The Systems Studio also exemplifies how a leading university can serve as an idea generator and the means for igniting positive change, Haar says. “It is an excellent instance of architecture research and design at a world-renowned university being driven toward community need. In addition to teaching students the value of research in architectural design, we are demonstrating how their work can impact contemporary rebuilding in a major American city. Our student teams generate pre-design thinking that typically doesn’t happen in spaces like these, and we present multiple ideas for individual sites. As a result, this studio is a catalyst for broader, deeper, bolder thinking on the part of practicing architects throughout the City of Detroit.”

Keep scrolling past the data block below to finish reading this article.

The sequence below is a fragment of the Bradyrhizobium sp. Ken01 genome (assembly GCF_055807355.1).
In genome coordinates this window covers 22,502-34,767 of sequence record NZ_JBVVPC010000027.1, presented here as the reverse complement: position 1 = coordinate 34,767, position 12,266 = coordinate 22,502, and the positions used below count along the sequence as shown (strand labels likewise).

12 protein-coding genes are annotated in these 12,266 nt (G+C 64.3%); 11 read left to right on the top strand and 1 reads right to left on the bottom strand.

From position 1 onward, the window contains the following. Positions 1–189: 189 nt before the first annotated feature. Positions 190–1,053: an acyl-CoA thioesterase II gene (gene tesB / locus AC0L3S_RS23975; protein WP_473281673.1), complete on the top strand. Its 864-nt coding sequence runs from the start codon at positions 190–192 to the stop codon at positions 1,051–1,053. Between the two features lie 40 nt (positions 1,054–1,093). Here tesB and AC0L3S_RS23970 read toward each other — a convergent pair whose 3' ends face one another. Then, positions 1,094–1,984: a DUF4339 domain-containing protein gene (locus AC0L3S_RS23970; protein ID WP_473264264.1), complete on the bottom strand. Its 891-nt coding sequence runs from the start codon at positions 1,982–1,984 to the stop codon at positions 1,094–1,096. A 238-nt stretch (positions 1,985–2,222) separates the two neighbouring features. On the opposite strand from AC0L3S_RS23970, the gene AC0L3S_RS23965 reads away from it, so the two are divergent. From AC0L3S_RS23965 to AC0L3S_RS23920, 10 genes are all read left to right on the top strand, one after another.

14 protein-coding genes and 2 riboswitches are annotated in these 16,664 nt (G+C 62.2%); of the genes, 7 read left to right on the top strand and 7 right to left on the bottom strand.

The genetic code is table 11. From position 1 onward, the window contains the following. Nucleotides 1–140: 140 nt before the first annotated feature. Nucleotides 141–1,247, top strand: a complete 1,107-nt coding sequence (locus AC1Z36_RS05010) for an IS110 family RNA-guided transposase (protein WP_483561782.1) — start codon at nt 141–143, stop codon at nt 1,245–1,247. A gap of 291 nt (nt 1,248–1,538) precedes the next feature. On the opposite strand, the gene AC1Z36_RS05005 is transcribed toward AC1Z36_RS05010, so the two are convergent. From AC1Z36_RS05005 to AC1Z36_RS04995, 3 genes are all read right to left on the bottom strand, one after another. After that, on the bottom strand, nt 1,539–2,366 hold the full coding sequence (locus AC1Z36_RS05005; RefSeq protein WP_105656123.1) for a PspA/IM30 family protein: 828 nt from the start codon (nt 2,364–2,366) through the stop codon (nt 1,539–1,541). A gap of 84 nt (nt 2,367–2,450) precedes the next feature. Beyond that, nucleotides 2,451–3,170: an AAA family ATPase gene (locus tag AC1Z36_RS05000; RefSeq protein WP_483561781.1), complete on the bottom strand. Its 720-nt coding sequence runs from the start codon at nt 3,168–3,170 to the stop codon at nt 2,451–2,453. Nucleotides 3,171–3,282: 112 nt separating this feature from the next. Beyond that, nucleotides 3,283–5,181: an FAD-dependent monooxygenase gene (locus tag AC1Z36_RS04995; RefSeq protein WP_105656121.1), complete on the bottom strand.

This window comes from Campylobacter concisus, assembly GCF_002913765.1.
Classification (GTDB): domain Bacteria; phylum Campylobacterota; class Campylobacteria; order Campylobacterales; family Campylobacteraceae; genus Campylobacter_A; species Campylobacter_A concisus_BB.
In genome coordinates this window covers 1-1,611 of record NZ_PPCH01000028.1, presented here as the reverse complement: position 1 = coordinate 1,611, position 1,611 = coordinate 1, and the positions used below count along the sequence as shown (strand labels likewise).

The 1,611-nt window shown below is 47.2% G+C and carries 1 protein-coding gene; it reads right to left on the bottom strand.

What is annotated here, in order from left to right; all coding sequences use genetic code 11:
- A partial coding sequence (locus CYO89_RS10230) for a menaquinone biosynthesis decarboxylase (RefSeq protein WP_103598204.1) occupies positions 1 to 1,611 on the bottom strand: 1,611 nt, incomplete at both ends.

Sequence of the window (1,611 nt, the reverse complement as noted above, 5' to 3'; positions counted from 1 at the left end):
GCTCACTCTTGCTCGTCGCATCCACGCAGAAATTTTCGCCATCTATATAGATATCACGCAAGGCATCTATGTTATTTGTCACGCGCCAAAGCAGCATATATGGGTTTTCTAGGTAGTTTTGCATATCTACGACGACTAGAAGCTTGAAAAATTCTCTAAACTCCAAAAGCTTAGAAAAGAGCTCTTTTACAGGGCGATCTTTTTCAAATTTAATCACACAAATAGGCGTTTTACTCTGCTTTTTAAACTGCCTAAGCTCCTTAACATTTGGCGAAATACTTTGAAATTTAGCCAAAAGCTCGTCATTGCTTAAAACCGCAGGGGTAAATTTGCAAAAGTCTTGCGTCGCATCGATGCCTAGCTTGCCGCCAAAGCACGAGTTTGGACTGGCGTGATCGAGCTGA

Cox, whom Gräbner describes as “closely involved” with the studio and the students’ work, agrees: “Students who participate learn not only how to design exquisite buildings but how to have an impact in their work and how to serve the public interest. There is no better relationship with a college of architecture and urban planning than that of U-M and Detroit.”
During a networking reception in Detroit on a cold February night, the Michigan Hispanic Chamber’s CEO chatted with Ryan Michael about the chamber’s effort to build a statewide, Latino-based contracting association. “I told him I used to do that with Paving the Way,” says Michael, M.U.P. ’10. “He said that was the project they were working with, and I replied, ‘I helped write the plan to launch it.’”